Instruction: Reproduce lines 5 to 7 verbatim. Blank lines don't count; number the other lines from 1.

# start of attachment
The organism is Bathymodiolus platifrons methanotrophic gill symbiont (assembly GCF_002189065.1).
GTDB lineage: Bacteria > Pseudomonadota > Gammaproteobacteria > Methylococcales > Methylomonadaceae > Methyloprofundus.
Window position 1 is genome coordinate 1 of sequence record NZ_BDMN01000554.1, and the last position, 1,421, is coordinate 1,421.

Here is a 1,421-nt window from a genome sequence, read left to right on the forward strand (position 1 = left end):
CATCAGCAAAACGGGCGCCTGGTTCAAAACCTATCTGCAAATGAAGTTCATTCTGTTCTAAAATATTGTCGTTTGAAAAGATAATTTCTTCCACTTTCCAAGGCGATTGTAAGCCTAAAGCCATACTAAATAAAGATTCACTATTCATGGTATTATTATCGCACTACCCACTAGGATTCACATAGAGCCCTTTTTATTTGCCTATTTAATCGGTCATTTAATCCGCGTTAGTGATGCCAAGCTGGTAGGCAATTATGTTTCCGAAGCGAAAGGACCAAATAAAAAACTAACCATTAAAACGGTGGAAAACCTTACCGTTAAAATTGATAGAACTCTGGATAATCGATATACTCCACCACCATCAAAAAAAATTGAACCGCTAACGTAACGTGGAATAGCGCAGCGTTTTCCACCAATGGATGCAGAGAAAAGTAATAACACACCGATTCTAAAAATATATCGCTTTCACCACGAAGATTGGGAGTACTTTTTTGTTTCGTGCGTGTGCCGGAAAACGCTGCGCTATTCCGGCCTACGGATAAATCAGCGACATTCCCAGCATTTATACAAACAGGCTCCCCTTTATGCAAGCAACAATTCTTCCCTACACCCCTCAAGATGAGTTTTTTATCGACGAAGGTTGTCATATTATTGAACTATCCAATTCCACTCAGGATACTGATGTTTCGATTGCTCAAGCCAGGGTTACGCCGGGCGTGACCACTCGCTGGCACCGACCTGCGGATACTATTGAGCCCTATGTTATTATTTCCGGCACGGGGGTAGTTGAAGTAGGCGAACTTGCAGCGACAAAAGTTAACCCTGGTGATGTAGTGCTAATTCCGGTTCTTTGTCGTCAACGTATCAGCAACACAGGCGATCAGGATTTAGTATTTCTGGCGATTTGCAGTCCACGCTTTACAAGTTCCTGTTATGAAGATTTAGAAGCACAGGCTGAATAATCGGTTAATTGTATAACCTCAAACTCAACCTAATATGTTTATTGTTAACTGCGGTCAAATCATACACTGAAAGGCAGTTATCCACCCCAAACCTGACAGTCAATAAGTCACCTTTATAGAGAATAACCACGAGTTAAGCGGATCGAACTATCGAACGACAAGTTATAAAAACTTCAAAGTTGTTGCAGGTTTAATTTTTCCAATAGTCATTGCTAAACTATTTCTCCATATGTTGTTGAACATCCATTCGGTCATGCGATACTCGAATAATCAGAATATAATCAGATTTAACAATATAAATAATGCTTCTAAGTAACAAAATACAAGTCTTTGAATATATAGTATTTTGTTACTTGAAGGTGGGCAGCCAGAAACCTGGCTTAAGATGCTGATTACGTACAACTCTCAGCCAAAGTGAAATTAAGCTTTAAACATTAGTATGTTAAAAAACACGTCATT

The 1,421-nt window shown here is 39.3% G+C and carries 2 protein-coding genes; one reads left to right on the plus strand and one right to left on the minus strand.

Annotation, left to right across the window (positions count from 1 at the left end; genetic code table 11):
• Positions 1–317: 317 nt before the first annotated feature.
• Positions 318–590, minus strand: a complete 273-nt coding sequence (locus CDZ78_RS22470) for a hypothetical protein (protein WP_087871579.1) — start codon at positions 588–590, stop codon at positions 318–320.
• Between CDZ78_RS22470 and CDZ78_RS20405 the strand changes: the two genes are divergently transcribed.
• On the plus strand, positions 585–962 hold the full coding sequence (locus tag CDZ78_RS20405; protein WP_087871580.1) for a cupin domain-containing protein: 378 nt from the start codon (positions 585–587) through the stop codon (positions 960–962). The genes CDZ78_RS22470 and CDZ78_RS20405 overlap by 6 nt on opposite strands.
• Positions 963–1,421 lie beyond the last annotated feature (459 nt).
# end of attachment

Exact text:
CATCAGCAAAACGGGCGCCTGGTTCAAAACCTATCTGCAAATGAAGTTCATTCTGTTCTAAAATATTGTCGTTTGAAAAGATAATTTCTTCCACTTTCCAAGGCGATTGTAAGCCTAAAGCCATACTAAATAAAGATTCACTATTCATGGTATTATTATCGCACTACCCACTAGGATTCACATAGAGCCCTTTTTATTTGCCTATTTAATCGGTCATTTAATCCGCGTTAGTGATGCCAAGCTGGTAGGCAATTATGTTTCCGAAGCGAAAGGACCAAATAAAAAACTAACCATTAAAACGGTGGAAAACCTTACCGTTAAAATTGATAGAACTCTGGATAATCGATATACTCCACCACCATCAAAAAAAATTGAACCGCTAACGTAACGTGGAATAGCGCAGCGTTTTCCACCAATGGATGCAGAGAAAAGTAATAACACACCGATTCTAAAAATATATCGCTTTCACCACGAAGATTGGGAGTACTTTTTTGTTTCGTGCGTGTGCCGGAAAACGCTGCGCTATTCCGGCCTACGGATAAATCAGCGACATTCCCAGCATTTATACAAACAGGCTCCCCTTTATGCAAGCAACAATTCTTCCCTACACCCCTCAAGATGAGTTTTTTATCGACGAAGGTTGTCATATTATTGAACTATCCAATTCCACTCAGGATACTGATGTTTCGATTGCTCAAGCCAGGGTTACGCCGGGCGTGACCACTCGCTGGCACCGACCTGCGGATACTATTGAGCCCTATGTTATTATTTCCGGCACGGGGGTAGTTGAAGTAGGCGAACTTGCAGCGACAAAAGTTAACCCTGGTGATGTAGTGCTAATTCCGGTTCTTTGTCGTCAACGTATCAGCAACACAGGCGATCAGGATTTAGTATTTCTGGCGATTTGCAGTCCACGCTTTACAAGTTCCTGTTATGAAGATTTAGAAGCACAGGCTGAATAATCGGTTAATTGTATAACCTCAAACTCAACCTAATATGTTTATTGTTAACTGCGGTCAAATCATACACTGAAAGGCAGTTATCCACCCCAAACCTGACAGTCAATAAGTCACCTTTATAGAGAATAACCACGAGTTAAGCGGATCGAACTATCGAACGACAAGTTATAAAAACTTCAAAGTTGTTGCAGGTTTAATTTTTCCAATAGTCATTGCTAAACTATTTCTCCATATGTTGTTGAACATCCATTCGGTCATGCGATACTCGAATAATCAGAATATAATCAGATTTAACAATATAAATAATGCTTCTAAGTAACAAAATACAAGTCTTTGAATATATAGTATTTTGTTACTTGAAGGTGGGCAGCCAGAAACCTGGCTTAAGATGCTGATTACGTACAACTCTCAGCCAAAGTGAAATTAAGCTTTAAACATTAGTATGTTAAAAAACACGTCATT

The 1,421-nt window shown here is 39.3% G+C and carries 2 protein-coding genes; one reads left to right on the plus strand and one right to left on the minus strand.

Annotation, left to right across the window (positions count from 1 at the left end; genetic code table 11):